For Williamsburg’s only all-new office development, only a bold design would do. That’s why the developers were attracted to the architecture firm HWKN, known for its ambitious designs throughout New York City—including Wendy, a spiky blue installation that dominated the courtyard of the Queens museum MoMA PS1.
The result is 25 Kent, an eight-story, 500,000-sq.-ft. development wrapping up construction a block away from the Williamsburg waterfront. HWKN served as design architect, with the firm Gensler as design development architect. Developed by Rubenstein Partners and Heritage Equity Partners, the dramatic edifice is Brooklyn’s first ground-up, speculative commercial building in 40 years.
The exterior is lined in brick and glass, a balance between the neighborhood’s industrial past and a present in which glassy skyscrapers line the waterfront. A pedestrian passageway cutting through the building will seamlessly connect it to the soon-to-be-expanded Bushwick Inlet Park. Two public plazas were included as meeting points for tenants, local residents and visitors.
From the earliest stage of design, the architechts were aware of the challenge in creating a building both contextual and modern, with an atmosphere that would attract new creative office tenants as well as existing members of the community.
“In Williamsburg, you realize this is an incredibly special space,” says Matthias Hollwich, HWKN’s co-founder. “It’s the post-industrial, re-occupation of creative minds.”
Surrounded by that creative energy, “we wanted to embrace the community, not just from a visual standpoint, but by attracting them into the building,” says Joe Brancato, regional managing principal of Gensler.
In that vein, 25 Kent includes ground-floor plazas and public art space, 70,000 sq. ft. of ground-floor retail envisioned to hold artisanal shops and eateries, and a public walkway that’ll serve as a grand entrance to Bushwick Inlet Park. Office tenants then have exclusive access to a roof deck, outdoor balconies, bike storage and underground parking.
Taking into consideration the various types of creative people attracted to Williamsburg, Gensler designed office space to accommodate everything from a tiny start-up to a large office headquarters to incubator space. 350,000 sq. ft. is solely dedicated to offices, with another 80,000 sq. ft. reserved for light manufacturing use. The floors vary in size, and as you ascend the building the office floorplate expands. Many of them are quite large, a rare feature in this market. “We wanted great flexibility in the floorplate,” Brancato says.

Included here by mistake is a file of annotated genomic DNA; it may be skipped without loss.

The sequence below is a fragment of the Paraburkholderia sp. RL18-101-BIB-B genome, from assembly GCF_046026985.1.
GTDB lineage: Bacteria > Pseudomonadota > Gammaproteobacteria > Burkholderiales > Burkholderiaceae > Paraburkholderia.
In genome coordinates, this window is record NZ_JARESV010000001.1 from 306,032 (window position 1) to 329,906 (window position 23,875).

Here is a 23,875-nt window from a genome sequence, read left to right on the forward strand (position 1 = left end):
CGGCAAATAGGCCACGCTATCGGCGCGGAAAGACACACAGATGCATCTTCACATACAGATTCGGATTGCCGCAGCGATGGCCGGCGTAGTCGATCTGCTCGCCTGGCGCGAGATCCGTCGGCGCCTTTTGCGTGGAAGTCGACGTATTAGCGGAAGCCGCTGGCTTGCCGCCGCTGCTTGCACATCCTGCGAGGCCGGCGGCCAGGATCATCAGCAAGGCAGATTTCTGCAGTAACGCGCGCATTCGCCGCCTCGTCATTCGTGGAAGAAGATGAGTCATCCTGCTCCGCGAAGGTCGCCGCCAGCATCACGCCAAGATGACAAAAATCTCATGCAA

“The building was designed to accommodate the innovation ecosystem growing in Brooklyn,” says Jeremiah Kane, senior advisor of Brooklyn for Rubenstein Partners. “The flexible layout allows for a wide range of businesses, from start-ups to established companies, and even gives start-ups the opportunity to incubate within the building.”
Then there was another question: “How do you connect people? How do you create flexibility, light and transparency through the space?” asks Brancato. Tenants will look out from floor-to-ceiling windows onto the surrounding neighborhood and waterfront. The building is anchored by a striking glass curtain wall that cuts through its center, while walls of glass open the lobby to the street.
But on a larger scale, the design team envisioned 25 Kent as an urban campus, a mix of private office enclaves and lively public areas. “By designing it in Williamsburg–as opposed to anywhere else in the country–allowed us to do that here,” Brancato says.
Hollwich refers to the plaza lining North 10th Street as “the natural front yard to the building.” As for the public walkway, with shopping, cafes on restaurants on either side, that’s “the mixing chamber,” he says. “We wanted a building that neighbors were interested to go into.”
25 Kent is scheduled to open by the end of this year, and leasing is now underway. (Newmark Knight Frank is handling office space, while Lee & Associates will be filling the retail space.) In anticipation of the opening, Hollwich says, “we want to establish the building in people’s minds.”
Because it’s no small task to debut Williamsburg’s first new office building, then invite the community to be a part of it. “Once the scaffolding is down, we’ll be inviting people to come and explore,” says Hollwich. “We want to tell the story that this building was designed to be inviting, with an incredible mix of people that will inspire each other.”